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Mahavishnu Orchestra - Between Nothingness & Eternity  CD (album) cover

BETWEEN NOTHINGNESS & ETERNITY

Mahavishnu Orchestra

 

Jazz Rock/Fusion

3.66 | 115 ratings

From Progarchives.com, the ultimate progressive rock music website

The Quiet One
Prog Reviewer
4 stars Between Heavy Jazziness & Uncomprehensible Complexity

Between Nothingness & Eternity is a ticket to, well, nothingness and eternity, passing through all the diversity and virtuosity this line-up could offer back in the 70's, yes the whole unbelievable deal: the speed-of-light passages, the ear-bleeding rhythms, the eternal duels between members John, Jerry and Jan, the heavy blastings riffs, the delicate and intriguing indo material, and the ocassional intricating jazzy grooves.

While the same tracks featured here were later released as studio versions on the Lost Trident Sessions ''album'' which do present the tracks as they were intended to be, without any jamming nor noodling plus a clean production, I consider Between Nothingness & Eternity to be a much more rewarding listen since the intensity and capacity the players show on the live album is completely unique in it, which is totally withdrawn from the studio versions.

The live performance begins alike Birds of Fire and Inner Mountaing Flame, with the calling of the legendary gong and some very similar(if not identical) guitar lines to that of Meeting of the Spirits and the track Birds of Fire, however after that it becomes all new and unpredictable: From frenetic up-lifting melodies to the never ending duels of electric guitar, electric piano and moog, and violin; nobody is better than the other, each member shows they're highly capable of playing extremely difficult stuff but that's not it, they manage all this to make it appealing for the listener, even so that I'm sure that a *serious* heavy rock fan of stuff like Led Zeppelin, Black Sabbath, Deep Purple and the like can get a tremendous kick out of the playing in here since besides being prog and all, it rocks!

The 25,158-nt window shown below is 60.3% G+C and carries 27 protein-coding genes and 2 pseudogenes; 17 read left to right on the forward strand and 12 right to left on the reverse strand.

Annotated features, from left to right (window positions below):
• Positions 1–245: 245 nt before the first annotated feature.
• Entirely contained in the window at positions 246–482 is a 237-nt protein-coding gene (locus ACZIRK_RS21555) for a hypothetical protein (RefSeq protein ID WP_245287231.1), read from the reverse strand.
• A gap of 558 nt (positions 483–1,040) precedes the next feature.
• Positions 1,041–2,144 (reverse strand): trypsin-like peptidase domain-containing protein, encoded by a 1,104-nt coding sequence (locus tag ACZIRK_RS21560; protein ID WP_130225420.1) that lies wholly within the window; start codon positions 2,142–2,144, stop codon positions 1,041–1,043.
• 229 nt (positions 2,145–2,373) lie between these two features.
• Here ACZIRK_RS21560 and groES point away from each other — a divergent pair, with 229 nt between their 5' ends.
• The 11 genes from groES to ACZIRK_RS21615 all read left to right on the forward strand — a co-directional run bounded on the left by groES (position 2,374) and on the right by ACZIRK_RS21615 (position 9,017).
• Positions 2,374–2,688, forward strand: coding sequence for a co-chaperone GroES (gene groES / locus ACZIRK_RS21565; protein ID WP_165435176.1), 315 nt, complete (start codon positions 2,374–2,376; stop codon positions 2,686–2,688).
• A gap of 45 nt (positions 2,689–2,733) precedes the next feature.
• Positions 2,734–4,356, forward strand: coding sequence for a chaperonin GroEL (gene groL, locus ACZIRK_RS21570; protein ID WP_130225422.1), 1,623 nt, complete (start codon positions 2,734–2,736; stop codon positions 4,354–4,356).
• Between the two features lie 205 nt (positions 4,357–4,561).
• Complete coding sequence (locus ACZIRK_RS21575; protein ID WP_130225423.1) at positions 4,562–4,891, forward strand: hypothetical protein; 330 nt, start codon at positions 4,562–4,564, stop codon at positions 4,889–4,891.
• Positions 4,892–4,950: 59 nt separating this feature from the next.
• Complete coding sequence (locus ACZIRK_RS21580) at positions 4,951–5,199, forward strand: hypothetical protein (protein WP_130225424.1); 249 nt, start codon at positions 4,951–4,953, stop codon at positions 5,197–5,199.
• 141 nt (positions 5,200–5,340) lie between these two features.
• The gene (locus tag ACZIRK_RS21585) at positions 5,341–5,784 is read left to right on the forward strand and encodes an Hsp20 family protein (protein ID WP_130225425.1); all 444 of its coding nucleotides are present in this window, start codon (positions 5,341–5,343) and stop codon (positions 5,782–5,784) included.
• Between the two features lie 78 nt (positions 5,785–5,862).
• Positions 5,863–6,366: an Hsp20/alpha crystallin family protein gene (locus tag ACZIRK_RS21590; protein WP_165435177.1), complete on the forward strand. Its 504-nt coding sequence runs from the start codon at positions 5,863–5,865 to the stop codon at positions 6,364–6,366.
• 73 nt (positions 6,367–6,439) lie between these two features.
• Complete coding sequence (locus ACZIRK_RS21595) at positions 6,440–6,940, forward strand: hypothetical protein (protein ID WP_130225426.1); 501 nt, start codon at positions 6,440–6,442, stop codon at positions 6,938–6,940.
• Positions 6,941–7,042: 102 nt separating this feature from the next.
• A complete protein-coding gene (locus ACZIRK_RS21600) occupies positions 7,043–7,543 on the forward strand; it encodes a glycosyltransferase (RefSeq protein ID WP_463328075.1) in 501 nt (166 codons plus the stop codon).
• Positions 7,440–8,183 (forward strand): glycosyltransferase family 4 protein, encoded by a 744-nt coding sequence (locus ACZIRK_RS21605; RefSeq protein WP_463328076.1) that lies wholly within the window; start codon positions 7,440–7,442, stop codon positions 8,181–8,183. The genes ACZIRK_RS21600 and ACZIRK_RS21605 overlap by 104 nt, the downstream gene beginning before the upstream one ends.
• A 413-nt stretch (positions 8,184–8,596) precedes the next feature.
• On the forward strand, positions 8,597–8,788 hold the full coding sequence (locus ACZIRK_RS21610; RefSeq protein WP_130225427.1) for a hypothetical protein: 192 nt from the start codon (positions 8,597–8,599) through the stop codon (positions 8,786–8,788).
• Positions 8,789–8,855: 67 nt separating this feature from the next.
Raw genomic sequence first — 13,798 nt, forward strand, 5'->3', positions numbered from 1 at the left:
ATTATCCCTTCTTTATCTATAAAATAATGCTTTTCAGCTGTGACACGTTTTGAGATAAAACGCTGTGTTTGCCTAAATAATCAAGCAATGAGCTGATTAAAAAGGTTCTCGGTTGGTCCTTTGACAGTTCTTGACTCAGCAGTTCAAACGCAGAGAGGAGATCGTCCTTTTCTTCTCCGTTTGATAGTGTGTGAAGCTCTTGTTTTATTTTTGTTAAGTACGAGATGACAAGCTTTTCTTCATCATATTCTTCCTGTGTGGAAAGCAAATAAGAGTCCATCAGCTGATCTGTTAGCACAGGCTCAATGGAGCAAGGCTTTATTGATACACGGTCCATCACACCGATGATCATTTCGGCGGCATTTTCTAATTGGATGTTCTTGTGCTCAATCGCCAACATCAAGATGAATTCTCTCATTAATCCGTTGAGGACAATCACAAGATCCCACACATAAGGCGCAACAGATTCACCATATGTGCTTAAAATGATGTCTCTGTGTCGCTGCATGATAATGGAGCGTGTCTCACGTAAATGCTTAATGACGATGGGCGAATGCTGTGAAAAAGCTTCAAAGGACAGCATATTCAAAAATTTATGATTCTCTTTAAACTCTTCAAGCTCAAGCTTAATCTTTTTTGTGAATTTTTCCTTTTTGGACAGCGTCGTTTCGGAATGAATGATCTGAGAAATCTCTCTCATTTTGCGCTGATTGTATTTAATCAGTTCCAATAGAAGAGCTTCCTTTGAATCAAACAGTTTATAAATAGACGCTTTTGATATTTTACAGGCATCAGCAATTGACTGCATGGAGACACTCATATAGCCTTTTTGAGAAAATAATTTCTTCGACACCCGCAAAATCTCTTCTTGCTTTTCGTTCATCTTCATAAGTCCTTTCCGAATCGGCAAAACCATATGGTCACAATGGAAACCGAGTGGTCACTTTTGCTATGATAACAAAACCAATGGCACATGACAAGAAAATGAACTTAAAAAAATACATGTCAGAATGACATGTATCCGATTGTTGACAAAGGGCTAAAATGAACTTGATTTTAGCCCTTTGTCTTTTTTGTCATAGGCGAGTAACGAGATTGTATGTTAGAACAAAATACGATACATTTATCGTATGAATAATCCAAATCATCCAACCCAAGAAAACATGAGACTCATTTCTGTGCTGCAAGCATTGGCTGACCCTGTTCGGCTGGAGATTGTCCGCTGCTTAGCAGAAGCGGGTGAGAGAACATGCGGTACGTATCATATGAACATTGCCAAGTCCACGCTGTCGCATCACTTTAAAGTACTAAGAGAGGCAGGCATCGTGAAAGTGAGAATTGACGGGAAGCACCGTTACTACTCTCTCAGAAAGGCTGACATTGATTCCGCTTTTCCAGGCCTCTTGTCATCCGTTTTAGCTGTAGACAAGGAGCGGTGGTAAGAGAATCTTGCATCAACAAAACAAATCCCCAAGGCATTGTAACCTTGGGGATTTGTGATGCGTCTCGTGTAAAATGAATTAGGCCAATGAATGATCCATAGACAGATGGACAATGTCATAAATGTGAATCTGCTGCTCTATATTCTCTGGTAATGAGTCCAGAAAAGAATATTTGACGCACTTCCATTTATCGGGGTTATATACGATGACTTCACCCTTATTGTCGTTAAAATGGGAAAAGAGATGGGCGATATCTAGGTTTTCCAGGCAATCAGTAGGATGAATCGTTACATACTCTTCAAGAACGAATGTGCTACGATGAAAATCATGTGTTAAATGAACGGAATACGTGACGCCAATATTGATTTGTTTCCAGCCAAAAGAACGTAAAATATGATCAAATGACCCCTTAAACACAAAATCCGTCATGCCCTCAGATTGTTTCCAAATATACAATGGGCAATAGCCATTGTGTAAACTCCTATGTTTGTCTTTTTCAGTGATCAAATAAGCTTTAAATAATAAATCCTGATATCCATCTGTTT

The concert moves on to Sister Andrea, a funkier treat as a whole, somewhat similar to the groovy but still heavy Miles Beyond from Birds of Fire. While composed by Jan Hammer, there's still a lot from all members, a evolving beast-alike guitar solo byJohn at the beginning, a fast and somewhat dissonant violin solo in the middle and ending finally with a fascinating moog show-off by the composer himself of course, Jan.

The live show finalises with the 20+ minute extravagant track called Dream. It may seem a chaotic mess when you first listen to it, full of unnecessary self-indulging sections, frenetic passages that seems to be played by people who dare more than what all a man can dare of, and in the end it is that! However, once again they've managed, above all that uncomprehensible indulgement, to achieve a incredible unique jazz rock piece which is seemed to be played by raging gods, in which in the very end of the track these ''gods'' seem to reconcile and tune things down.

Final words of this overlooked live gem is that it's essential for any Rock listener interested in listening to some of the wildest playing out there from the 70's played live, even if in parts it may seem incomprehensible. Not the best place to start though, but it's safe to purchase this after having bought and understood Birds of Fire and Inner Mountaing Flame.

An outstanding ''goodbye'' album from this unbelievable line-up, which no other band yet has showed such skill delivered in such a unique and rockin' way.

The Quiet One | 4/5 |

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